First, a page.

Farmers and market analysts saw history made this past week as drought conditions continue to blister the Corn Belt, sending corn prices above $8 per bushel and soybeans over $17, prices never seen before.
Corn and soybean prices have shot up 40% in the last six weeks as the magnitude of this summer's hot, dry weather has developed into the worst drought in a quarter-century. Although Iowa hasn't been hit as hard as states such as Indiana, Illinois and Missouri, the toll the searing weather is taking on the Iowa crop is becoming more apparent each day.
The U.S. Drought Monitor map released by the National Weather Service on July 19 shows the entire eastern half of Iowa now designated as in "severe drought." The rest of the state is classified as "moderate drought." The forecast for the first five days of the week beginning July 22 is for temperatures to top the 100-degree mark in central and southern Iowa.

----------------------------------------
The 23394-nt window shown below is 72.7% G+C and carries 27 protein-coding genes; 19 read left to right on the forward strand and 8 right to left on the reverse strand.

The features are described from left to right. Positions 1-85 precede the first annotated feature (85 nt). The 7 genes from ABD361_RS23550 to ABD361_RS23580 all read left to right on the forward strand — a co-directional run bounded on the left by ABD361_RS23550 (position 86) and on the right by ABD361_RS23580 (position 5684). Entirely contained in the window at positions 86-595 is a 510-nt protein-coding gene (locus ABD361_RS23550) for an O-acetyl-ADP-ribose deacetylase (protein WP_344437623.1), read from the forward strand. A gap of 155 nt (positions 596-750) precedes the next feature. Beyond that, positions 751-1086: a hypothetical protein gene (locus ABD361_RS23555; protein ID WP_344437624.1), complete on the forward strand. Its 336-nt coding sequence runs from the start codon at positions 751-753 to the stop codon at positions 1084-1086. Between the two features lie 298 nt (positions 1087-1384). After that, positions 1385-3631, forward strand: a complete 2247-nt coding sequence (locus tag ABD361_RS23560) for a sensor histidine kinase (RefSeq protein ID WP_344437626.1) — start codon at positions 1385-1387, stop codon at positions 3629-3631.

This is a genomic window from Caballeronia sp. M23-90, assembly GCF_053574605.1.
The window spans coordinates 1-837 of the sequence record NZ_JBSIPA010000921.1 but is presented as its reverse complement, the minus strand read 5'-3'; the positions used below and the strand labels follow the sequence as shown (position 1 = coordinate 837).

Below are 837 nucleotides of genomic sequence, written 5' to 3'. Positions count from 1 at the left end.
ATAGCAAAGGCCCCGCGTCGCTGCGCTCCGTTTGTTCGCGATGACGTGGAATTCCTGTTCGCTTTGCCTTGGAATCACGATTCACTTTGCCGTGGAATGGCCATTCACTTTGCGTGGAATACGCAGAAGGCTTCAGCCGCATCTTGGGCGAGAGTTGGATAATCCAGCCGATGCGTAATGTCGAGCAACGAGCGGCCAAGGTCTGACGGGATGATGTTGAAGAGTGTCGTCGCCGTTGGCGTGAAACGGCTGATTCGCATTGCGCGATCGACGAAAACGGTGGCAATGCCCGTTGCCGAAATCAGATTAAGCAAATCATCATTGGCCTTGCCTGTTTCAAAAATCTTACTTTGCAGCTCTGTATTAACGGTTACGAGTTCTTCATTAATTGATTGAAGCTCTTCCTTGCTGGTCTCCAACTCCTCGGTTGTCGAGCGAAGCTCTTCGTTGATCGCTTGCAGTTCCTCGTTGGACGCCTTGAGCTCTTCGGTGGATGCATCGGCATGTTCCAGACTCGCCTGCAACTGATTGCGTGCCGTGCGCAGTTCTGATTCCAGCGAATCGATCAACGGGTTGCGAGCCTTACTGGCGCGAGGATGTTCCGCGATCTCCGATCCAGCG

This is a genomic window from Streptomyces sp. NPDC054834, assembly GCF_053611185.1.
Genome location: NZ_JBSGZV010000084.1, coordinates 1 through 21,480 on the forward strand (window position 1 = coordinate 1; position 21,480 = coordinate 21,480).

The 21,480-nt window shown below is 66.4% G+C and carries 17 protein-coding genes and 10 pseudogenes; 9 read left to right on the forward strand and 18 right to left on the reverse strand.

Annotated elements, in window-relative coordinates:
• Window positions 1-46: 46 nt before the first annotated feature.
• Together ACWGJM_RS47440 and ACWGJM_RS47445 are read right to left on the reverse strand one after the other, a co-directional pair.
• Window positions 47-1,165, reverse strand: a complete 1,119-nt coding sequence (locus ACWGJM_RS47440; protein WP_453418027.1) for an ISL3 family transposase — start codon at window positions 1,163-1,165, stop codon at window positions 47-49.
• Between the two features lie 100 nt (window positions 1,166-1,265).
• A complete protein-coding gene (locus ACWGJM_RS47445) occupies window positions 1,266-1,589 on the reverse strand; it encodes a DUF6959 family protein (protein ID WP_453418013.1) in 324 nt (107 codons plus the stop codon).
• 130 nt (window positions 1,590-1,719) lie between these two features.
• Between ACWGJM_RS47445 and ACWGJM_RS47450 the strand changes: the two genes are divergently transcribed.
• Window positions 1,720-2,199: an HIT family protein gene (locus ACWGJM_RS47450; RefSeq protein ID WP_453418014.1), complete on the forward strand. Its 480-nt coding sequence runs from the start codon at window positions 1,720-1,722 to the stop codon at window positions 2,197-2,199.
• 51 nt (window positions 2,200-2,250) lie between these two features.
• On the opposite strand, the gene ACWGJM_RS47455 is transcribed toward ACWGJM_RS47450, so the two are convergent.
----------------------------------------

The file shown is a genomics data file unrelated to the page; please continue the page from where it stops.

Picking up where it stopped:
Searing heat the last few weeks has significantly reduced Iowa's corn yield
In a July 7 ICM News article, Iowa State University Extension agronomist Roger Elmore addressed two questions about corn yield potential through July 8 using Hybrid-Maize, a crop model. Yield potential through July 2 was not affected at any of the three locations modeled. However, yield potentials fell when the high forecast temperatures with no rain through July 8 were put into the computer model. Last week Elmore ran the computer model again and updated his look at Iowa's corn yield potential.